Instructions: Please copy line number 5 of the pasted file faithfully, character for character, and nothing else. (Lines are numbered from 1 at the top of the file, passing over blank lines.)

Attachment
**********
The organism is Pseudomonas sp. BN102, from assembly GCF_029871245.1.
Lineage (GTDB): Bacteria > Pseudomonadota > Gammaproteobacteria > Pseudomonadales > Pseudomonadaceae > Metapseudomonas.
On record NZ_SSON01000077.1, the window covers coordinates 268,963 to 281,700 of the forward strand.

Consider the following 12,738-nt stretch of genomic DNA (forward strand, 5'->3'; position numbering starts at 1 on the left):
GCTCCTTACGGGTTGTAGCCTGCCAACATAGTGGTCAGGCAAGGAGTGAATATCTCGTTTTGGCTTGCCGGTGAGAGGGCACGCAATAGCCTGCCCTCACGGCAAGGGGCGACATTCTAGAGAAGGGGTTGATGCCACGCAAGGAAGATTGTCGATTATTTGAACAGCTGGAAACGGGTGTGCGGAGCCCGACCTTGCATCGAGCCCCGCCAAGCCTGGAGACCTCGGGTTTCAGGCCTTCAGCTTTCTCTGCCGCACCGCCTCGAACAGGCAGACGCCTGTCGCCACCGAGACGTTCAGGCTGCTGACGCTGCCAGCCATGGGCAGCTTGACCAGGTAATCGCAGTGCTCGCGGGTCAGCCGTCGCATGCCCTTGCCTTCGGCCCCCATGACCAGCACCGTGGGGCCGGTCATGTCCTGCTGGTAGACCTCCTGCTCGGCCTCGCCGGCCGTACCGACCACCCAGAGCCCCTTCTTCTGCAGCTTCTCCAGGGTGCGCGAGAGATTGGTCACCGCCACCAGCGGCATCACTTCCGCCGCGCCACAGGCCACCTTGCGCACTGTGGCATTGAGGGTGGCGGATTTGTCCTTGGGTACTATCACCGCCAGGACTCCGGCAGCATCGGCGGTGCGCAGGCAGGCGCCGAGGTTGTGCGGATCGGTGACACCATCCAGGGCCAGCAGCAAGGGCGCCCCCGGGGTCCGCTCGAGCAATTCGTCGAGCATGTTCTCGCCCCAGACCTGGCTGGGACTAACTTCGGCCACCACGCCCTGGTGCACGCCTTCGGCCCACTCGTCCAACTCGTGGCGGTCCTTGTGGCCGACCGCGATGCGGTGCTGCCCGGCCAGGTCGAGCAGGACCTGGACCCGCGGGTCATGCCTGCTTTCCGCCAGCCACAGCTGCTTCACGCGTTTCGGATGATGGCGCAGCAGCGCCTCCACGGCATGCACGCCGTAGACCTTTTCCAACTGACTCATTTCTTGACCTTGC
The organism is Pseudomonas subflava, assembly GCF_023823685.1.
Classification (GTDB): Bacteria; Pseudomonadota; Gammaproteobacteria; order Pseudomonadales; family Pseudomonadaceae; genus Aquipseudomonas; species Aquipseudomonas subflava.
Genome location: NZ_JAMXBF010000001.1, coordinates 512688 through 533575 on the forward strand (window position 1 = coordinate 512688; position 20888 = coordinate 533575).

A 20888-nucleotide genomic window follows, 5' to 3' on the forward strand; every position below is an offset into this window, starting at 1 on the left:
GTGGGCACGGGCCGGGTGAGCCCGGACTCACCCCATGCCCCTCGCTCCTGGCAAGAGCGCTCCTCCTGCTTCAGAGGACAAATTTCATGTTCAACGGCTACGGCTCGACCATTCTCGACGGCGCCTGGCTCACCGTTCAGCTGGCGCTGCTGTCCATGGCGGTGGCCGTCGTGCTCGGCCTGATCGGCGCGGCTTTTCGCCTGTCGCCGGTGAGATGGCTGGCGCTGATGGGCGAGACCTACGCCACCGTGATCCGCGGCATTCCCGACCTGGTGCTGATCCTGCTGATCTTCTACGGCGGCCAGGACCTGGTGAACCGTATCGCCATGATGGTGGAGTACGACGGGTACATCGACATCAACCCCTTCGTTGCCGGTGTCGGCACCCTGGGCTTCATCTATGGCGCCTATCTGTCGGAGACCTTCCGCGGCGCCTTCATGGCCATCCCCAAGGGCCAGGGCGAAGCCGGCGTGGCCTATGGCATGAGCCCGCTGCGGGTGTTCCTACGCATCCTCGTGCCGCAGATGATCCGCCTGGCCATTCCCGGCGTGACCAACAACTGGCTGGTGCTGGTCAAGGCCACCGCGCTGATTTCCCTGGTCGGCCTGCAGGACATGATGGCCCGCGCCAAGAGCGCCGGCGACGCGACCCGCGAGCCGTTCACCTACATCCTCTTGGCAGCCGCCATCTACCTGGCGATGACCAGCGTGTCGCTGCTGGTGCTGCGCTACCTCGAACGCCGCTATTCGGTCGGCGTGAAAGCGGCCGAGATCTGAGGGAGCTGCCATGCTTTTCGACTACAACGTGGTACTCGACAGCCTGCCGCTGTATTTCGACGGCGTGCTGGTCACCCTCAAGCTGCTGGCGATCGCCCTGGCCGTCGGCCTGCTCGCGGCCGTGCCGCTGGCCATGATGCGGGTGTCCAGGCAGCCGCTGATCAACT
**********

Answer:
GCTCCTTACGGGTTGTAGCCTGCCAACATAGTGGTCAGGCAAGGAGTGAATATCTCGTTTTGGCTTGCCGGTGAGAGGGCACGCAATAGCCTGCCCTCACGGCAAGGGGCGACATTCTAGAGAAGGGGTTGATGCCACGCAAGGAAGATTGTCGATTATTTGAACAGCTGGAAACGGGTGTGCGGAGCCCGACCTTGCATCGAGCCCCGCCAAGCCTGGAGACCTCGGGTTTCAGGCCTTCAGCTTTCTCTGCCGCACCGCCTCGAACAGGCAGACGCCTGTCGCCACCGAGACGTTCAGGCTGCTGACGCTGCCAGCCATGGGCAGCTTGACCAGGTAATCGCAGTGCTCGCGGGTCAGCCGTCGCATGCCCTTGCCTTCGGCCCCCATGACCAGCACCGTGGGGCCGGTCATGTCCTGCTGGTAGACCTCCTGCTCGGCCTCGCCGGCCGTACCGACCACCCAGAGCCCCTTCTTCTGCAGCTTCTCCAGGGTGCGCGAGAGATTGGTCACCGCCACCAGCGGCATCACTTCCGCCGCGCCACAGGCCACCTTGCGCACTGTGGCATTGAGGGTGGCGGATTTGTCCTTGGGTACTATCACCGCCAGGACTCCGGCAGCATCGGCGGTGCGCAGGCAGGCGCCGAGGTTGTGCGGATCGGTGACACCATCCAGGGCCAGCAGCAAGGGCGCCCCCGGGGTCCGCTCGAGCAATTCGTCGAGCATGTTCTCGCCCCAGACCTGGCTGGGACTAACTTCGGCCACCACGCCCTGGTGCACGCCTTCGGCCCACTCGTCCAACTCGTGGCGGTCCTTGTGGCCGACCGCGATGCGGTGCTGCCCGGCCAGGTCGAGCAGGACCTGGACCCGCGGGTCATGCCTGCTTTCCGCCAGCCACAGCTGCTTCACGCGTTTCGGATGATGGCGCAGCAGCGCCTCCACGGCATGCACGCCGTAGACCTTTTCCAACTGACTCATTTCTTGACCTTGC